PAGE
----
I use the Flycast network to sell banner advertising in my free gallery and this pretty much covers the costs for hosting plus a little extra. It wasn't enough for me to leave my day-job though, so I was working 9 hours a day on my "job" and then another 8 to 10 on my "hobby". As you can see, this left little time for a life and I think both my job and my hobby were suffering from my lack of sleep. I had to make a choice between one or the other, and I chose to take the risk and focus full-time on DB.
Banner ads, IMO, are a dying phenomenon and I don't think they will be a viable means of supporting free content for much longer. The revenue from them fluctuates wildly and has mostly been on a downward spiral. I knew I couldn't rely on them to support my site far into the future, much less rely on them to pay ALL my bills as a full-time webmaster.
That's why I created a membership gallery on my site earlier this year. Members pay a small fee and they get a full years access to my ENTIRE graphics collection (including bulk zipfile downloads, works in progress, and other goodies). Without my subscribers, I probably wouldn't have been able to continue my site and you wouldn't be interviewing me right now. It was important to me, though, that I not take anything away from my free site. In other words, I did not take all my free wallpapers and start charging for them. Instead I left the free stuff free and I added about 200 wallpapers that people could download if they signed up. The free site is pretty much the same as it always was (though it's updated somewhat less often) with the same number of graphics for you to download. Subscribers get new pictures much more often because it is their support which gives me the time to make more artwork in the first place.
Has it been a financial success? Well, I try to put a lot of the money I make back into making better art and upgrading my bandwidth to serve more people. I think it's been a success because it allows me to concentrate full-time on doing something I love; making art and sharing it with the world.
Q: Where do you get the inspiration for your art? Have you worked in other art mediums besides computer graphics?
A: I get asked this a lot, and it's the hardest question to answer. As I said before, I am not a classically trained artist and I haven't worked in any other mediums besides digital. People call me an artist, but I still have a hard time believing it. Basically, I have neither the manual dexterity nor the patience to work in a medium that won't let me "Undo" my mistakes.
As for the inspiration. Like all other artists, I start with a blank "canvas". I rarely have an idea of what I am going to make when I start though. Instead I start by playing around with my software, trying out different techniques, creating funky looking objects that have no real context. So there I am looking at this object I made and I think: "What else would look cool next to it". If I can come up with something, then I have two objects. If you have two objects, then you have a dynamic or a story and that gives me a direction. The rest of the work is simply filling out the story. I want all my artwork to tell a story, or at least make you think of one.
Deep down, the inspiration probably comes from the hundreds of fantasy and science-fiction novels I've read. I'm a big fan of "book cover" art. Particularly the works of Michael Whelan.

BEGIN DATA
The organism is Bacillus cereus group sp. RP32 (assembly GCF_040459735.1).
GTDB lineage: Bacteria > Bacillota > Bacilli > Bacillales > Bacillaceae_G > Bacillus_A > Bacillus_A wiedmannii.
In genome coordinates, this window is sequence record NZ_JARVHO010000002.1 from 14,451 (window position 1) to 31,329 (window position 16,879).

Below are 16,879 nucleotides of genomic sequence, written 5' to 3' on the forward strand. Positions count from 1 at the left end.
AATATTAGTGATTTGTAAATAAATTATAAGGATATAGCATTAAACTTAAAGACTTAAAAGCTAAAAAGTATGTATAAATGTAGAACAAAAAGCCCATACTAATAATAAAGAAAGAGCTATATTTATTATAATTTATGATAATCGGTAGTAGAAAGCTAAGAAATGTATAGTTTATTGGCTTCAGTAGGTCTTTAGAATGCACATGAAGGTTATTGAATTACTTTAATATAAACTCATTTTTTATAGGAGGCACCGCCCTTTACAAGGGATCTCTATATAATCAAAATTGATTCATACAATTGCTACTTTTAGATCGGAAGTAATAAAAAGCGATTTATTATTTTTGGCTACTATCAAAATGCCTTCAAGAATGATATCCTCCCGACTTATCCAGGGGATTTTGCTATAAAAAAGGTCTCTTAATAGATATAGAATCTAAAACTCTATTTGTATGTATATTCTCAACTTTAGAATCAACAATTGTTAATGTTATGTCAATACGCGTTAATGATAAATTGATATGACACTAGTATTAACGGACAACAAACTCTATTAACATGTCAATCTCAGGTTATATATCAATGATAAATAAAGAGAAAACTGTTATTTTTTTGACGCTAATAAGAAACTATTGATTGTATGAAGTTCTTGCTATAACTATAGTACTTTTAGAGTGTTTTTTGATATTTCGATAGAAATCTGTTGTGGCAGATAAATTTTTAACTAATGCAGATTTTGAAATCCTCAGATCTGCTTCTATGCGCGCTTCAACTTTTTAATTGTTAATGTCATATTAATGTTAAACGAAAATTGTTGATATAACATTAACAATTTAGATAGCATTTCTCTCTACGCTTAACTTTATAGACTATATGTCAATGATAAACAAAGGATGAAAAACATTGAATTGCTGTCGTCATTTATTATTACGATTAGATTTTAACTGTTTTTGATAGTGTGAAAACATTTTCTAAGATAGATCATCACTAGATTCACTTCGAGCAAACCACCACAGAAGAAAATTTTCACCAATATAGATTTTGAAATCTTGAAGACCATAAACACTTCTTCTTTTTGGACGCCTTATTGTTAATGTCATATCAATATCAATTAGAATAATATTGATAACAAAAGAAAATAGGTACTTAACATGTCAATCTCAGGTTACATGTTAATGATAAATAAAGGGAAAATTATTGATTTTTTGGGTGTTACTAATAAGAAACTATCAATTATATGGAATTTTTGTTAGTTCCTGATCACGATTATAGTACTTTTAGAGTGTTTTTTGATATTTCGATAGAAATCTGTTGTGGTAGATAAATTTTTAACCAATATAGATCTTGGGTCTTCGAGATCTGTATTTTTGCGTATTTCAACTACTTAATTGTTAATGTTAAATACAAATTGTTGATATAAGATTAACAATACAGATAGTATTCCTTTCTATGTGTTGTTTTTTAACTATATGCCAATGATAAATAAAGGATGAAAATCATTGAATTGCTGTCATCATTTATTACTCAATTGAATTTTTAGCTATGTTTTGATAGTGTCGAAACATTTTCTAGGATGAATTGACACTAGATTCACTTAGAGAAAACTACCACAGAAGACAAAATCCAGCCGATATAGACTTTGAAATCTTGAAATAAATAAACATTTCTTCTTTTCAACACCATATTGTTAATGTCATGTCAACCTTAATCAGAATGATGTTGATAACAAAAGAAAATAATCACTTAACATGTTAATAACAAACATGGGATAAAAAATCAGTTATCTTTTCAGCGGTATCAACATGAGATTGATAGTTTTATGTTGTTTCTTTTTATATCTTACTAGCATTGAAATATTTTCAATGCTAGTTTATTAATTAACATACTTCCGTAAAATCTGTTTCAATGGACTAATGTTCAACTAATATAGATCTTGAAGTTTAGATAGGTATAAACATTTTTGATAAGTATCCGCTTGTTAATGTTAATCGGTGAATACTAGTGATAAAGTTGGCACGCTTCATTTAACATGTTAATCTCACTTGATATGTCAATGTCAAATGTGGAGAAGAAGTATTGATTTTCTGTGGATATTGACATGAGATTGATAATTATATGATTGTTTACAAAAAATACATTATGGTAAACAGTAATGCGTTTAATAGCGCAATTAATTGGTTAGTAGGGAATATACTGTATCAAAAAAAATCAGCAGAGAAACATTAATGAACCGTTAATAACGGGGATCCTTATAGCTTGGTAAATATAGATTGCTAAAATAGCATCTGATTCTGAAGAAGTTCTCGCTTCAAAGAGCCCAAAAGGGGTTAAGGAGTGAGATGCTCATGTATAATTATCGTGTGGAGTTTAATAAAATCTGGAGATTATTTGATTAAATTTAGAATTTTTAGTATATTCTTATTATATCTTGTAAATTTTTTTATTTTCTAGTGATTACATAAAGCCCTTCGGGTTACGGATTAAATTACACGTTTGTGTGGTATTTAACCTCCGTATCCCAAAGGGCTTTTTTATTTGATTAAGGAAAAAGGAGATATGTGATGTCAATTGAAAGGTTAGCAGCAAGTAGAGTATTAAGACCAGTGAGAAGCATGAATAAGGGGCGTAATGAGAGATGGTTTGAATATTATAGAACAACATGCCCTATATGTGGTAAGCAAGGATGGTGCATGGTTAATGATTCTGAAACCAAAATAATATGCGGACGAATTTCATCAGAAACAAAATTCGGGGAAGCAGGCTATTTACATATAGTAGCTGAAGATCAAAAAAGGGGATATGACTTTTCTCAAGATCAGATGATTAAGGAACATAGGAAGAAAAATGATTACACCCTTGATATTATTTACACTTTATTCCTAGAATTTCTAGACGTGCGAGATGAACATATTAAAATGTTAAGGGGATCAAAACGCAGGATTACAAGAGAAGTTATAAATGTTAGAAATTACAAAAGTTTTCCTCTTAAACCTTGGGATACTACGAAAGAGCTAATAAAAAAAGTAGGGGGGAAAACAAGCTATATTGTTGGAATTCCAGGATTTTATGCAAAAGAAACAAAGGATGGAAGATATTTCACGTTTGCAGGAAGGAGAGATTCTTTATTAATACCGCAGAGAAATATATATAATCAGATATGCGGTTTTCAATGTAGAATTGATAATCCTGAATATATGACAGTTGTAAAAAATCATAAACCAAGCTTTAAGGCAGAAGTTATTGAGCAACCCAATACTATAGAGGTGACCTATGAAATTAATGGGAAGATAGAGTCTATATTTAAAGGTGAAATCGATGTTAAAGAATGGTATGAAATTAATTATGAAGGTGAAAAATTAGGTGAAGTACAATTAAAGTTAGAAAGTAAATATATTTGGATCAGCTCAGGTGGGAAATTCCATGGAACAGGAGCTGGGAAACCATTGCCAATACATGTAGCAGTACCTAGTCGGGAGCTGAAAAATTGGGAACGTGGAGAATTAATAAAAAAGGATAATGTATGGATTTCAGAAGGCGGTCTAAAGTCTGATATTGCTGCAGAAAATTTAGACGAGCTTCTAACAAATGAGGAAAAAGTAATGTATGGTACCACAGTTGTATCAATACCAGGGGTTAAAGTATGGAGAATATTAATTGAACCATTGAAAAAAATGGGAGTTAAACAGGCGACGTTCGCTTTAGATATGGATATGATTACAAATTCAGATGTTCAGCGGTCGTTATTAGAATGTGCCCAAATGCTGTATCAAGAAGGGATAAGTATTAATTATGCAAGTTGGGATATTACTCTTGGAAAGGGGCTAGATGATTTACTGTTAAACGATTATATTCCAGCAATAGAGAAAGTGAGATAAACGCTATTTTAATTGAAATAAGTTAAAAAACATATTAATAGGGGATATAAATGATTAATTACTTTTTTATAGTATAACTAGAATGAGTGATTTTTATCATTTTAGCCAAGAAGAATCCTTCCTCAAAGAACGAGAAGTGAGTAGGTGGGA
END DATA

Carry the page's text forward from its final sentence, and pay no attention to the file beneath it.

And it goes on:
Q: Where do you see this project going? What do you envision for Digital Blasphemy, say, five years down the road?
A: Hopefully, I will still be making art in some way, shape, or form. Only one thing could ever possibly make me consider taking a break from Digital Blasphemy, and that would be if someone from Lucasarts called me up and asked me to work on the new Star Wars movies. Personally, I think I have quite a long ways to go before I'll be on par with some of the other professional artists I've seen. I learn something new pretty much every time I sit down to work with my graphics software, and I don't think my imagination is going to quiet down any time soon. I don't think I'll be slowing down any time soon.
I think the heavy traffic on my site makes it the perfect vehicle for showcasing undiscovered talent in the 3D arts field. This will remain a goal of mine as long as I have a web site. If enough people supported my site with memberships I might even consider "hiring" some outside talent (not any time soon though).
Someday I'd like to publish a novel (and maybe illustrate it). It's been a goal of mine since I first read "Dune" when I was 13 years old.
Q: We sometimes get visitors at TheFreeSite.com who would like to learn more about creating their own computer art. What advice would you offer someone starting out in this area?
A: If you're going to do 3D graphics I think it really helps to have a good background in Math and Science (Physics). 3D design, when you boil it down to it's essential elements, is mostly Mathematics. Some apps (like Bryce) do a better job of shielding you from this than others but your art will always be more "beliveable" if you have a firm grounding in physics, linear algebra, geometry and trig.
Whatever software you decide to use, it will most likely come with presets (a preset water texture, for example, so you don't have to make water from scratch). Use the presets! Use them as starting points for your own custom objects and textures. You'll probably never completely master every aspect of your software, but don't let that keep you from trying. One day you'll figure out how to make fire, the next you'll figure out how to make a bush. After that it's easy to create a burning bush...
Don't expect to create a masterpiece when you're just learning your software. Keep practicing your craft and try to work on an image every day, if only for a short time. Don't get discouraged if you think you'll never be as good as some other artist you've seen. Somebody is probably looking at your work and thinking the exact same thing.
Visit Digital Blasphemy here.